When my elbow accidentally nudged Futura to the edge of the table, I did not try to stop its crash to the floor, and quickly took the smoking fragments out to the curbside trash bin.

Remember the days when the biggest argument against impeaching Nixon was that Agnew was Vice President? The smart guys figured it out, got rid of Agnew, and then got rid of Nixon. What we need now is more smart guys.  We need a Pence scandal. Something big. Bigger even than Pence getting caught lunching with a woman when his wife was not present.


N.B.  I drafted this piece two weeks ago and put it aside.  I wondered if the "Handmaid's Tale" reference was a bit over the top. But a couple of days ago, I went back to my draft after reading a frightening item in the NYTimes. It reported on the nomination of a law professor, Amy Coney Barrett, to a seat on the Seventh Circuit, and noted she was "often mentioned as a potential candidate for the high court, especially if Justice Ruth Bader Ginsburg were to retire."

Though the candidate did not reveal it on the questionnaire she submitted to the Senate, she is a member of "small, tightly knit Christian group called 'People of Praise.'" There are 1,800 members in the world. The article continues:

Some of the group’s practises would surprise many faithful Catholics. Members of the group swear a lifelong oath of loyalty, called a covenant, to one another, and are assigned and are accountable to a personal adviser, called a “head” for men and a “handmaid” for women. The group teaches that husbands are the heads of their wives and should take authority over the family... .
The group believes in prophecy, speaking in tongues and divine healings ... .
If, at this point, you need to lie down for a bit, please do so. Only after you recover should you consider reading the entire article. You will probably then need to lie down again. Or have a double scotch. Or both. Here it is:


Me, I'm going out to the trash and see if I can repair Futura and apologize to her.

ontinue reading the main story

28 September 2017

Connections: From the Shtetl to Trump and Intentional Divisiveness

Last Sunday's NY Times Travel section featured a story about the writer's journey to eastern Europe to visit the shtetl of her forbears. The article inspired to me to click on an embedded website that contained records of Jews who were killed in the Holocaust. As I already knew, the name "London" was not an Ellis Island anglicization, and I punched it in. There were hundreds of "Londons" listed as "murdered" in the camps, a majority of whom came from the general area of Poland/Russia where my grandparents lived.  A chilling reminder of how lucky I am they came here when they did.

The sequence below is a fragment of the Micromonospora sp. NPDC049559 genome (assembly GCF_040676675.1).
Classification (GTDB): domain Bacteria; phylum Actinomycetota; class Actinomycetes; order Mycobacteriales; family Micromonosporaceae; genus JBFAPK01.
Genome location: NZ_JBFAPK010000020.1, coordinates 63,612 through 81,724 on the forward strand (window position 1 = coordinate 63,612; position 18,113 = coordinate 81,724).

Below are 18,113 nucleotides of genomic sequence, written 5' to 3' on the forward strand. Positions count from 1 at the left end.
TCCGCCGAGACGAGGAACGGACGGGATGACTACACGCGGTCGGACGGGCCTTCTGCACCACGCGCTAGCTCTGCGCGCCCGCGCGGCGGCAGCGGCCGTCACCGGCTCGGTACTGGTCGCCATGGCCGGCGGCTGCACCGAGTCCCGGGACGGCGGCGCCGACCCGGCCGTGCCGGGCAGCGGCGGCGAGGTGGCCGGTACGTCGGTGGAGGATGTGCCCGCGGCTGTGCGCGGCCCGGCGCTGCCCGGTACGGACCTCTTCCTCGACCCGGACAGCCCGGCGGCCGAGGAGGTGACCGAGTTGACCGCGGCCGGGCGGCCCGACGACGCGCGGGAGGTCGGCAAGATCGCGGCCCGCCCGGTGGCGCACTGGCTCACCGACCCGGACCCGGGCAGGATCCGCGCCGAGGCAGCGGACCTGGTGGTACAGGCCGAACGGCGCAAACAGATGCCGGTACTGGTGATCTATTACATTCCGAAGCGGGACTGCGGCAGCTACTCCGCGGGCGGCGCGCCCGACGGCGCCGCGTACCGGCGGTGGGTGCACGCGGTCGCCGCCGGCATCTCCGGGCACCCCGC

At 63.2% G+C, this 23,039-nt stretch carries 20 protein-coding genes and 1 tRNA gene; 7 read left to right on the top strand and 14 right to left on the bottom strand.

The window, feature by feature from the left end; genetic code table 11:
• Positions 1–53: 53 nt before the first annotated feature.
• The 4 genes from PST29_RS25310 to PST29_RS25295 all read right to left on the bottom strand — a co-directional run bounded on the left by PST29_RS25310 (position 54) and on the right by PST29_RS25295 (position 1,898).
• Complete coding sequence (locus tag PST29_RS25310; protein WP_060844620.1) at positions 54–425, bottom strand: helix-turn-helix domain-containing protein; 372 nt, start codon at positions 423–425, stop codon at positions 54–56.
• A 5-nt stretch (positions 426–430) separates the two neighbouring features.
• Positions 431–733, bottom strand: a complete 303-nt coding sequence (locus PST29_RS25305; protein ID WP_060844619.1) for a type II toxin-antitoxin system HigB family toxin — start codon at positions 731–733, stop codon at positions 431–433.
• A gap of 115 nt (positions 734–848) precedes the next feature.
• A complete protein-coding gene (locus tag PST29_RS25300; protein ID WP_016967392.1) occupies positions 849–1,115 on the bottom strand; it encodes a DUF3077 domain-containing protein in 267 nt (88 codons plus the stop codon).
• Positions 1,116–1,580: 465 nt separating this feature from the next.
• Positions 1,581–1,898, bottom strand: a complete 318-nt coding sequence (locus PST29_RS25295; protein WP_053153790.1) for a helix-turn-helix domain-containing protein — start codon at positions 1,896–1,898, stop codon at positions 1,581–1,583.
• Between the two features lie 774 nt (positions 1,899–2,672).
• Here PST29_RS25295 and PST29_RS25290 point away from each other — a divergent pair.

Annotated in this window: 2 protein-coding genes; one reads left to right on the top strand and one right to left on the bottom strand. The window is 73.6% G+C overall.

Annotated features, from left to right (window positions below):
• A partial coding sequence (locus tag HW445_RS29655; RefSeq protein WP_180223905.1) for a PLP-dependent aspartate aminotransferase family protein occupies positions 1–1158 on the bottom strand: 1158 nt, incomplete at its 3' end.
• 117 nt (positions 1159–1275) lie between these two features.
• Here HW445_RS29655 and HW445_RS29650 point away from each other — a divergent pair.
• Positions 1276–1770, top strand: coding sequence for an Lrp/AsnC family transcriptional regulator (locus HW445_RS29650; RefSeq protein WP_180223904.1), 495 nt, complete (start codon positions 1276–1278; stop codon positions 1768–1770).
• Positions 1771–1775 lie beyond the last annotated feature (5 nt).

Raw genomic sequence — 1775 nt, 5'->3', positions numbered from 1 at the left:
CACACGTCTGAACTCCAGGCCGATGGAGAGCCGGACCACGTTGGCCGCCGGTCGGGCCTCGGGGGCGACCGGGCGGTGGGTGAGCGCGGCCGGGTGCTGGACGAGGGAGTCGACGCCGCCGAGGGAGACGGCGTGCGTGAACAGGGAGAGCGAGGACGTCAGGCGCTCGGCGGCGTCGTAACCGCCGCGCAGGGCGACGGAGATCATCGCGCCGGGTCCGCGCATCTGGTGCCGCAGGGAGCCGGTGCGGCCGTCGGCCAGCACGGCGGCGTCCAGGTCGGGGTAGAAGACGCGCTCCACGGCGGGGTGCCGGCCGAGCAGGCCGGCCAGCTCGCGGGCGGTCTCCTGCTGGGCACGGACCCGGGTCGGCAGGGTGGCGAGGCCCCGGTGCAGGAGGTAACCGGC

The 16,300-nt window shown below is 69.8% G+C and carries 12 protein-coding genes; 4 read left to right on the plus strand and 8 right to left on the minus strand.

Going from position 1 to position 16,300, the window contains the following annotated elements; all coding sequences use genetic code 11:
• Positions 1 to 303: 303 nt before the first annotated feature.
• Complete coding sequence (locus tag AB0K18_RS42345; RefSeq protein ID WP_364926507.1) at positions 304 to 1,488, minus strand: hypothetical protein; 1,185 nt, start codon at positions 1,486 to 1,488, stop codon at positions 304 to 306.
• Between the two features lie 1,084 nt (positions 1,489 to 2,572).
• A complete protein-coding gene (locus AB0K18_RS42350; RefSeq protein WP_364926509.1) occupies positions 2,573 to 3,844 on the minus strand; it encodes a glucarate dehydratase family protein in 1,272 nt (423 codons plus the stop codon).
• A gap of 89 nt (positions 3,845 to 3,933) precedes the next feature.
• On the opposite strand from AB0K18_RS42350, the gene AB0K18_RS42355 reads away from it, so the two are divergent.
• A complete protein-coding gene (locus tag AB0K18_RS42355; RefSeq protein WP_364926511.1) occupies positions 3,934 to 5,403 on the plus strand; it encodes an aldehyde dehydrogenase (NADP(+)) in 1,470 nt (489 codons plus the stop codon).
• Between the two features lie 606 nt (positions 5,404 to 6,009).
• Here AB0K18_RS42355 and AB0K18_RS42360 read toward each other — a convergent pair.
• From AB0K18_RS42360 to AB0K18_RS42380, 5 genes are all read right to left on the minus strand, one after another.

Is that a contributing reason for my emotional patriotism? Maybe.  Perhaps my military service adds passion to my convictions, though I was never in combat. But the fact is, I actually get a bit teary when I hear God Bless America, and am offended when I go ballgames and see men fail to take off their hats during the National Anthem.

So, when Colin Kaepernick first took a knee during the playing of The Star Spangled Banner, I was troubled.  I am wholly sympathetic to the plight of people of color who bear the brunt of racism in this country, but I wished Kaepernick would have found another way to voice his disapproval. The National Anthem and the US flag are important emotional symbols to me and I did not want have to deal with a personal conflict between my strong views about racial equality and freedom of speech on the one hand, and my sentimental attachment to national symbols that are personally important icons. The conflict for me is not new: I was vigorously opposed to the Vietnam war and participated in anti-war rallies, but was upset when activists chose to express their anti-war views by burning the flag.

I am not surprised that a fair number of normally anti-Trump progressives, some outspoken, some not, are troubled by current developments.

Bottom line, flag waving is powerful stuff. I suggest Mr. Trump is underestimated by his critics. His attack on those who kneel at NFL games is neither buffoonery nor the product of a disordered mind. Further, it is naive to believe his statements are simply a serving of raw meat to his base. Trump's divisive statements are a mean-spirited, calculated, and, I fear, effective political appeal to many outside the group that constitutes his core supporters.